I look forward to the letters each week. Some are amusing, some informative and some constructive. Others, such as "Councilmen promise much, deliver little," in THE DAILY on Jan. 29, beg challenge. The letter is burdened with incomplete and unsubstantiated rhetoric.

The letter criticizing the Hartselle City Council, well-written grammatically while feigning authoritative knowledge, is misleading and deceptive. The attack on the council is primarily centered on legislative activity and associated travel, describing it to be a fiasco. I suggest that the federal funds being received are a phenomenal return on the meager investment of travel to Washington.

Criticism of the legislative activity indicates absolutely no knowledge of legislative experience, structure of the agenda and productive protocol. The writer has either avoided researching or doesn't understand how highway funds filter through the state. It is interesting that he didn't mention the $500,000 coming in for the industrial park. Also, contrary to the letter, the Hammit Street bridge project is 100 percent state funded, with design 60 percent complete and right-of-way acquisition authorized.

Very capable individuals — government, civic and individual volunteers — are dedicating extensive time and effort beyond the normal call of duty to better Hartselle. They are dealing with many complex and interrelated issues that affect Hartselle, both near-term and in the future. As a former, two-term member of the City Council, I encourage support of your city officials in helping them to do the best job possible.

If you must be critical, please, before doing so, become involved to the point of fully understanding the activities and issues. If then you remain critical, present that criticism in a dignified and constructive manner. In the absence of unsubstantiated facts, don't be misled by the uninformed, who incessantly spew destructive and unsubstantiated criticism.

Wayne F. Green


Lack of objectivity hurts paper's readership


In a recent issue, the opinion poll regarding Vice President Dick Cheney's approval appeared. Was it a coincidence that it appeared on the day of his visit? Do the editors of THE DAILY actually think the poll represents the true opinions of the overall citizenry since the voting populace is overwhelmingly conservative?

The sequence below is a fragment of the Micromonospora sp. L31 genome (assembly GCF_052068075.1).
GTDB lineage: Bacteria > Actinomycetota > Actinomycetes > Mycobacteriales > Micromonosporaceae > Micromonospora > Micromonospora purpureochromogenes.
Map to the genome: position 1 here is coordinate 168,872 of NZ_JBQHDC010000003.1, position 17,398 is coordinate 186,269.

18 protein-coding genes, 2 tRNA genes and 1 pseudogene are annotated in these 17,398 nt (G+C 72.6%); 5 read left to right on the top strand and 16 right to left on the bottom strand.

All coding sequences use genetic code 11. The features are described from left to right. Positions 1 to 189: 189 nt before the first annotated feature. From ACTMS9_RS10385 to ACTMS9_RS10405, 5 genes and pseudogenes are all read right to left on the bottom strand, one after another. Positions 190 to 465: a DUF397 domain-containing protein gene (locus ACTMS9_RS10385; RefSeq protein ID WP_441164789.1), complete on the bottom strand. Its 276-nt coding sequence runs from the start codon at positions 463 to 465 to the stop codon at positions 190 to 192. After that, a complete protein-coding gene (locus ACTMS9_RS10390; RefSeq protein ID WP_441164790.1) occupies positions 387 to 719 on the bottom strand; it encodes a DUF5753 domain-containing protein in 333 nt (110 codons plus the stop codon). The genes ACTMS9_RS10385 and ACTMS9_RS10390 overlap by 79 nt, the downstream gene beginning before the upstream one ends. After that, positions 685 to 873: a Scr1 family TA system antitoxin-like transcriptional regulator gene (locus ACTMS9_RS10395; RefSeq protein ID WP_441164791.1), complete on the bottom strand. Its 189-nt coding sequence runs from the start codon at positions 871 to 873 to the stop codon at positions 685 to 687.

I would encourage you to read back through various articles and opinions with a level of objectivity to see if perhaps the following terms could be accurately applied. Keep in mind that these terms could be applied to issues over a period of several years: agenda-driven, political, divisive, not objective, one-sided, sensationalistic.

It is not my intent to be sarcastic or caustic. I am truly interested in being able to read THE DAILY without having to filter the readings through suspicion.

Like it or not, our country is politically divided; yet, we must remain respectful of the opinions and views of others. However, when our only local newspaper uses its position to promote an agenda (be it blatantly conservative or liberal), rather than providing objective reporting, readership can only be negatively affected.

I hope that my point of view will be taken in a spirit of goodwill.

Mike Fite


Give tax surplus to children, poor


Re the Alabama tax cut: I would prefer that our tax dollars go to programs to improve the quality of life for children and the poor than to be returned to our pockets.

For most of us, the amount would be negligible, but together our tax dollars would get our schools a step higher on the national scholastic ladder and give our elderly and poor more security. The educational and social programs have been gutted for unworthy purposes and I believe we will be judged by the way we treat the least among us.

Brenda Shreve


Leave feedback.

Email This Page